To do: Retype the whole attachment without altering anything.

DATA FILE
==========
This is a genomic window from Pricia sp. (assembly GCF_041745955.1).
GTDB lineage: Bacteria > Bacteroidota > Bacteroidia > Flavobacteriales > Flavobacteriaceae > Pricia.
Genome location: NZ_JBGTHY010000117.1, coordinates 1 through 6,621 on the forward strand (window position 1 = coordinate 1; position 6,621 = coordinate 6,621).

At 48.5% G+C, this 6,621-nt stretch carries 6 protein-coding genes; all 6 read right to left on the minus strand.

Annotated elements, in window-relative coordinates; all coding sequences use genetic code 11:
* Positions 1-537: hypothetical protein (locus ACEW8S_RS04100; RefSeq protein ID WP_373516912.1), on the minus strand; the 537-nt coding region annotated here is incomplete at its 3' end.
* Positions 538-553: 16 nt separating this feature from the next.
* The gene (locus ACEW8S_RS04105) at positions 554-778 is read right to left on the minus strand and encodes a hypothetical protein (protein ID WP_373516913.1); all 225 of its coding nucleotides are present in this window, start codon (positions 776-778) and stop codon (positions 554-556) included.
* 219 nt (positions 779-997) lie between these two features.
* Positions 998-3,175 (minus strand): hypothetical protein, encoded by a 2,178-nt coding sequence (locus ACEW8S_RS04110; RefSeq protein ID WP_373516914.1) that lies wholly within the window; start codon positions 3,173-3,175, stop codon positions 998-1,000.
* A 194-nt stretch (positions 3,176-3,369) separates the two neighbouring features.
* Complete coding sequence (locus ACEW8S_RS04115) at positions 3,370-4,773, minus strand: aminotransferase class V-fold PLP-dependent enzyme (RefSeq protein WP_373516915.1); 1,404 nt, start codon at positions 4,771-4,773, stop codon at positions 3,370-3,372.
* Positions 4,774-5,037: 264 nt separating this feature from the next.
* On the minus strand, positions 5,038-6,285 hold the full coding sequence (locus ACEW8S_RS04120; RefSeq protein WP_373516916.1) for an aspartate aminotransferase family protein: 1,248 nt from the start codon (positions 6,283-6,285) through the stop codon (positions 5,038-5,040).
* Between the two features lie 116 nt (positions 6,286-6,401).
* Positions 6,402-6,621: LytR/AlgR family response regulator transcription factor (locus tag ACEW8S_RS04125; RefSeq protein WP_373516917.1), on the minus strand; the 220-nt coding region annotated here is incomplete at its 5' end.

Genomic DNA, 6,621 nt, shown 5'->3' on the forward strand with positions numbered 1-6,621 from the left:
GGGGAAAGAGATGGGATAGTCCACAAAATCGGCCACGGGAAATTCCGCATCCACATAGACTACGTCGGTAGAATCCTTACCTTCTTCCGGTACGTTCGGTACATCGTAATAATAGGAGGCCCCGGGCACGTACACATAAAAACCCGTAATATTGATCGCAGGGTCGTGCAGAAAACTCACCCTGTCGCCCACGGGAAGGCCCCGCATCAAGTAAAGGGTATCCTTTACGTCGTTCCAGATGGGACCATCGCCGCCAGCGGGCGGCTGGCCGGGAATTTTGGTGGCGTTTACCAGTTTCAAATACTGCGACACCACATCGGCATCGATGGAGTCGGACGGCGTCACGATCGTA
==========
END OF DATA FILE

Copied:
This is a genomic window from Pricia sp. (assembly GCF_041745955.1).
GTDB lineage: Bacteria > Bacteroidota > Bacteroidia > Flavobacteriales > Flavobacteriaceae > Pricia.
Genome location: NZ_JBGTHY010000117.1, coordinates 1 through 6,621 on the forward strand (window position 1 = coordinate 1; position 6,621 = coordinate 6,621).

At 48.5% G+C, this 6,621-nt stretch carries 6 protein-coding genes; all 6 read right to left on the minus strand.

Annotated elements, in window-relative coordinates; all coding sequences use genetic code 11:
* Positions 1-537: hypothetical protein (locus ACEW8S_RS04100; RefSeq protein ID WP_373516912.1), on the minus strand; the 537-nt coding region annotated here is incomplete at its 3' end.
* Positions 538-553: 16 nt separating this feature from the next.
* The gene (locus ACEW8S_RS04105) at positions 554-778 is read right to left on the minus strand and encodes a hypothetical protein (protein ID WP_373516913.1); all 225 of its coding nucleotides are present in this window, start codon (positions 776-778) and stop codon (positions 554-556) included.
* 219 nt (positions 779-997) lie between these two features.
* Positions 998-3,175 (minus strand): hypothetical protein, encoded by a 2,178-nt coding sequence (locus ACEW8S_RS04110; RefSeq protein ID WP_373516914.1) that lies wholly within the window; start codon positions 3,173-3,175, stop codon positions 998-1,000.
* A 194-nt stretch (positions 3,176-3,369) separates the two neighbouring features.
* Complete coding sequence (locus ACEW8S_RS04115) at positions 3,370-4,773, minus strand: aminotransferase class V-fold PLP-dependent enzyme (RefSeq protein WP_373516915.1); 1,404 nt, start codon at positions 4,771-4,773, stop codon at positions 3,370-3,372.
* Positions 4,774-5,037: 264 nt separating this feature from the next.
* On the minus strand, positions 5,038-6,285 hold the full coding sequence (locus ACEW8S_RS04120; RefSeq protein WP_373516916.1) for an aspartate aminotransferase family protein: 1,248 nt from the start codon (positions 6,283-6,285) through the stop codon (positions 5,038-5,040).
* Between the two features lie 116 nt (positions 6,286-6,401).
* Positions 6,402-6,621: LytR/AlgR family response regulator transcription factor (locus tag ACEW8S_RS04125; RefSeq protein WP_373516917.1), on the minus strand; the 220-nt coding region annotated here is incomplete at its 5' end.

Genomic DNA, 6,621 nt, shown 5'->3' on the forward strand with positions numbered 1-6,621 from the left:
GGGGAAAGAGATGGGATAGTCCACAAAATCGGCCACGGGAAATTCCGCATCCACATAGACTACGTCGGTAGAATCCTTACCTTCTTCCGGTACGTTCGGTACATCGTAATAATAGGAGGCCCCGGGCACGTACACATAAAAACCCGTAATATTGATCGCAGGGTCGTGCAGAAAACTCACCCTGTCGCCCACGGGAAGGCCCCGCATCAAGTAAAGGGTATCCTTTACGTCGTTCCAGATGGGACCATCGCCGCCAGCGGGCGGCTGGCCGGGAATTTTGGTGGCGTTTACCAGTTTCAAATACTGCGACACCACATCGGCATCGATGGAGTCGGACGGCGTCACGATCGTA